By Axel Dancoisne for WBISCT.net
I have been fortunate enough to work in Enterprise Architecture for many years, and more recently I even specialised in sharing such love by training a lot of new and existing architects over the past 5 years Australia-wide but also in NZ and even all the way up to Hong Kong, Kuala Lumpur and Singapore.
During such time, I have noticed three types of (aspiring) architects. Some were very technical from their original background or current roles, others were very astute at reading their enterprises’ business needs, as a lot of them came from the purely business side of things and then became architects either by need or want… I got to also meet the “third kind”; those amazing individuals from all horizons of life with a great mix of both skill-sets within the same person. Needless to say that the latter ones generally fare better in the course than the two other types… well, most of the time.
The technical Architects tend to have more problems adapting to new concepts especially if those are abstracts, like in TOGAF for instance. They have a tendency, from experience, to back themselves up with the “known” quantities of the world that they master. The business oriented architects tend to have a more holistic approach to TOGAF and they show more ease in dealing with the concepts of the course, but as we get into the practical (read technical) side of things during Day 3 and 4, their technical lacunas start to often hinder their ability to apply the rules learned during Day 1 and 2. There are always exceptions of course, but those are the general observations I could make over the 100+ courses I have delivered on such subject matter to thousands of delegates. The more balanced individuals tend also to move faster through the course and finish early, if they don’t even take the lead of their group, during workshops…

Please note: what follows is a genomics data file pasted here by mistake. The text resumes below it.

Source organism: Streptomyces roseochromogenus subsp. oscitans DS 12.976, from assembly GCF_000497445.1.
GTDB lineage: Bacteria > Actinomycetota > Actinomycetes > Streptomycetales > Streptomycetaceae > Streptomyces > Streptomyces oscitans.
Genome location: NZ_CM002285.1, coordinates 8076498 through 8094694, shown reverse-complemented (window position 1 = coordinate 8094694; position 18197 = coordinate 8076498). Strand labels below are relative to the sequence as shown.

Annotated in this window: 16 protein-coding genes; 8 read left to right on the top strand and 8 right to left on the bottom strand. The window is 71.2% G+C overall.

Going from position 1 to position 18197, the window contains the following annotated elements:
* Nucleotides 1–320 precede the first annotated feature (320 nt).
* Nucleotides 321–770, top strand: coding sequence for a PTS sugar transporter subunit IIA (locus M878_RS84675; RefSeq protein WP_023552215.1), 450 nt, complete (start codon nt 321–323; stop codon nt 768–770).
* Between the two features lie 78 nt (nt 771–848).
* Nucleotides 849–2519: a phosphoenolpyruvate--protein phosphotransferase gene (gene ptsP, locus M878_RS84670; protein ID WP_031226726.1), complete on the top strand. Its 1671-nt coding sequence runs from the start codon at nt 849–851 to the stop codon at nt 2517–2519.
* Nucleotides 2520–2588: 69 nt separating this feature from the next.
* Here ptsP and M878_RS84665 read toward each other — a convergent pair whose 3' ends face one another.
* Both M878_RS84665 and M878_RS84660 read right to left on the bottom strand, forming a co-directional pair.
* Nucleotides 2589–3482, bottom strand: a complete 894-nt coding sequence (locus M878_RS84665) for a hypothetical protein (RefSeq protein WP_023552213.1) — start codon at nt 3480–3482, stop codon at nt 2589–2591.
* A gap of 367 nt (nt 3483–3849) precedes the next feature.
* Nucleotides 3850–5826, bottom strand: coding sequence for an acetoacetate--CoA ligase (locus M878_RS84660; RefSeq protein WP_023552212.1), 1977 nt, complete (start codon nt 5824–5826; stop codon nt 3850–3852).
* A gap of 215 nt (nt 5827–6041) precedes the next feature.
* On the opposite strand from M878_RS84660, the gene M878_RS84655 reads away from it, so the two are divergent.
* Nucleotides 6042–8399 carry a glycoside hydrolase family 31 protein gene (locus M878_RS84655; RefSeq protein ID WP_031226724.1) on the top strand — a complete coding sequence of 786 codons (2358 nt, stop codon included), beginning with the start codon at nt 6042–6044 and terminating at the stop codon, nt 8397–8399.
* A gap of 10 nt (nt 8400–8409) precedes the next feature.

Needless to say that when I have all 3 types in my courses, I am in heaven; for such diversity creates an amazing synergy of thoughts and lead generally to passionate discussions, which to my great despair, I have to sometime conclude on way too early or face the risk of rushing through some examinable content of the course, which I need to cover in class.
A lot of time, I am pleased to give one of those “balanced” architects the “mic” so he/she can explain how they understood their business needs on some occasion, and effectively and efficiently linked their company’s business strategies to their initiatives and their relevant architecture model(s). And when asked how they realised their architecture vision into the shape of a deliverable S.M.A.R.T roadmap, they told us how they easily translated their abstract building blocks into a technical solution, which linked their architecture modelling into detailed and agile requirements and user stories for optimal delivery.
So in effect, as I was listening to those amazing people and comparing with my previous experience in the field during all those years, I kind of realised what a top Enterprise/Business Architect could look like and I tended to agree with a common set of skills a few EA gurus out there like Daniel Lambert have already defined over time.